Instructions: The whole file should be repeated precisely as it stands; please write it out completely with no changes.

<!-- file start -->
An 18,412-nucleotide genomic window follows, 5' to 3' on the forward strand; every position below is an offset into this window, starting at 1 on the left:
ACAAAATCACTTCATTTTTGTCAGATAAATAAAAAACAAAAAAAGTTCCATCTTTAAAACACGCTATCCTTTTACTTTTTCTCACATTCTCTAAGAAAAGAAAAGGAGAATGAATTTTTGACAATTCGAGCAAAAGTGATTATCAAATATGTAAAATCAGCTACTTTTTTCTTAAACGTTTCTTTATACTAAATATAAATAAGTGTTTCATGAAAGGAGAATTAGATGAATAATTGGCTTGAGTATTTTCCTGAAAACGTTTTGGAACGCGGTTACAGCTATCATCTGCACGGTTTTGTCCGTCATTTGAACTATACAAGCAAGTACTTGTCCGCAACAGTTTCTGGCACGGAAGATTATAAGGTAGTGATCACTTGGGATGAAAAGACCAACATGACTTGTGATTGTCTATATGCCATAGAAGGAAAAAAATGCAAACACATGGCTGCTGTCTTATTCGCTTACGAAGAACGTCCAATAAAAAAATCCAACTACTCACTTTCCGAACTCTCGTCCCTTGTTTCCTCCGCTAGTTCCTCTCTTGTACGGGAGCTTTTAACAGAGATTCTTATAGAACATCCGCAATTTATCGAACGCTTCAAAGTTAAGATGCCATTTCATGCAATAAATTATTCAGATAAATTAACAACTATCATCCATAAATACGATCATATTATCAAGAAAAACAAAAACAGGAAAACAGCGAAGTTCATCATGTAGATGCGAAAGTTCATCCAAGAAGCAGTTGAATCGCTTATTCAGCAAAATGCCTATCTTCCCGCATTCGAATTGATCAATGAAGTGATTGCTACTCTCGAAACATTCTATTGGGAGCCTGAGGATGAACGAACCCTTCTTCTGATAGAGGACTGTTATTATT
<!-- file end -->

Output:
An 18,412-nucleotide genomic window follows, 5' to 3' on the forward strand; every position below is an offset into this window, starting at 1 on the left:
ACAAAATCACTTCATTTTTGTCAGATAAATAAAAAACAAAAAAAGTTCCATCTTTAAAACACGCTATCCTTTTACTTTTTCTCACATTCTCTAAGAAAAGAAAAGGAGAATGAATTTTTGACAATTCGAGCAAAAGTGATTATCAAATATGTAAAATCAGCTACTTTTTTCTTAAACGTTTCTTTATACTAAATATAAATAAGTGTTTCATGAAAGGAGAATTAGATGAATAATTGGCTTGAGTATTTTCCTGAAAACGTTTTGGAACGCGGTTACAGCTATCATCTGCACGGTTTTGTCCGTCATTTGAACTATACAAGCAAGTACTTGTCCGCAACAGTTTCTGGCACGGAAGATTATAAGGTAGTGATCACTTGGGATGAAAAGACCAACATGACTTGTGATTGTCTATATGCCATAGAAGGAAAAAAATGCAAACACATGGCTGCTGTCTTATTCGCTTACGAAGAACGTCCAATAAAAAAATCCAACTACTCACTTTCCGAACTCTCGTCCCTTGTTTCCTCCGCTAGTTCCTCTCTTGTACGGGAGCTTTTAACAGAGATTCTTATAGAACATCCGCAATTTATCGAACGCTTCAAAGTTAAGATGCCATTTCATGCAATAAATTATTCAGATAAATTAACAACTATCATCCATAAATACGATCATATTATCAAGAAAAACAAAAACAGGAAAACAGCGAAGTTCATCATGTAGATGCGAAAGTTCATCCAAGAAGCAGTTGAATCGCTTATTCAGCAAAATGCCTATCTTCCCGCATTCGAATTGATCAATGAAGTGATTGCTACTCTCGAAACATTCTATTGGGAGCCTGAGGATGAACGAACCCTTCTTCTGATAGAGGACTGTTATTATT